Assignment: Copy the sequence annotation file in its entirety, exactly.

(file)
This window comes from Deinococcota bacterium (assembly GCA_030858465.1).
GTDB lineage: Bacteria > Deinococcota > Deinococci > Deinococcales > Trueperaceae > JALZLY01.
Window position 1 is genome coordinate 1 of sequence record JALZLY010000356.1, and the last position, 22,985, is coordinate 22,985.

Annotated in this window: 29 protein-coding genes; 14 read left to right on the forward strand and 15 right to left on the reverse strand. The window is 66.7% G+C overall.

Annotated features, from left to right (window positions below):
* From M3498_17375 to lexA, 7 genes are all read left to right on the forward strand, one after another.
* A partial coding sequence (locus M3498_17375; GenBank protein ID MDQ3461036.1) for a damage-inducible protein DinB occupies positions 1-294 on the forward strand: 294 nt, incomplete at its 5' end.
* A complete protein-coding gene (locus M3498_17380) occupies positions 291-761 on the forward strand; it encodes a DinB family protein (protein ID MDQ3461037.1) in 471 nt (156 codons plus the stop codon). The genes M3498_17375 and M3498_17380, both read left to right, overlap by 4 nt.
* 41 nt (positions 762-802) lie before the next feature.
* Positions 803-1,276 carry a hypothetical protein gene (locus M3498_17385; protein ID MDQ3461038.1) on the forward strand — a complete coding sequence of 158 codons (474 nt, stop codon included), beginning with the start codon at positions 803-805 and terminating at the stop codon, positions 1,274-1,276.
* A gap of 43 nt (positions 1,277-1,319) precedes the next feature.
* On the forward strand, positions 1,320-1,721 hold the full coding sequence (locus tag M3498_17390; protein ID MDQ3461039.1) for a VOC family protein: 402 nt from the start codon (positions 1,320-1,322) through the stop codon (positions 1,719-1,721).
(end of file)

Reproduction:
This window comes from Deinococcota bacterium (assembly GCA_030858465.1).
GTDB lineage: Bacteria > Deinococcota > Deinococci > Deinococcales > Trueperaceae > JALZLY01.
Window position 1 is genome coordinate 1 of sequence record JALZLY010000356.1, and the last position, 22,985, is coordinate 22,985.

Annotated in this window: 29 protein-coding genes; 14 read left to right on the forward strand and 15 right to left on the reverse strand. The window is 66.7% G+C overall.

Annotated features, from left to right (window positions below):
* From M3498_17375 to lexA, 7 genes are all read left to right on the forward strand, one after another.
* A partial coding sequence (locus M3498_17375; GenBank protein ID MDQ3461036.1) for a damage-inducible protein DinB occupies positions 1-294 on the forward strand: 294 nt, incomplete at its 5' end.
* A complete protein-coding gene (locus M3498_17380) occupies positions 291-761 on the forward strand; it encodes a DinB family protein (protein ID MDQ3461037.1) in 471 nt (156 codons plus the stop codon). The genes M3498_17375 and M3498_17380, both read left to right, overlap by 4 nt.
* 41 nt (positions 762-802) lie before the next feature.
* Positions 803-1,276 carry a hypothetical protein gene (locus M3498_17385; protein ID MDQ3461038.1) on the forward strand — a complete coding sequence of 158 codons (474 nt, stop codon included), beginning with the start codon at positions 803-805 and terminating at the stop codon, positions 1,274-1,276.
* A gap of 43 nt (positions 1,277-1,319) precedes the next feature.
* On the forward strand, positions 1,320-1,721 hold the full coding sequence (locus tag M3498_17390; protein ID MDQ3461039.1) for a VOC family protein: 402 nt from the start codon (positions 1,320-1,322) through the stop codon (positions 1,719-1,721).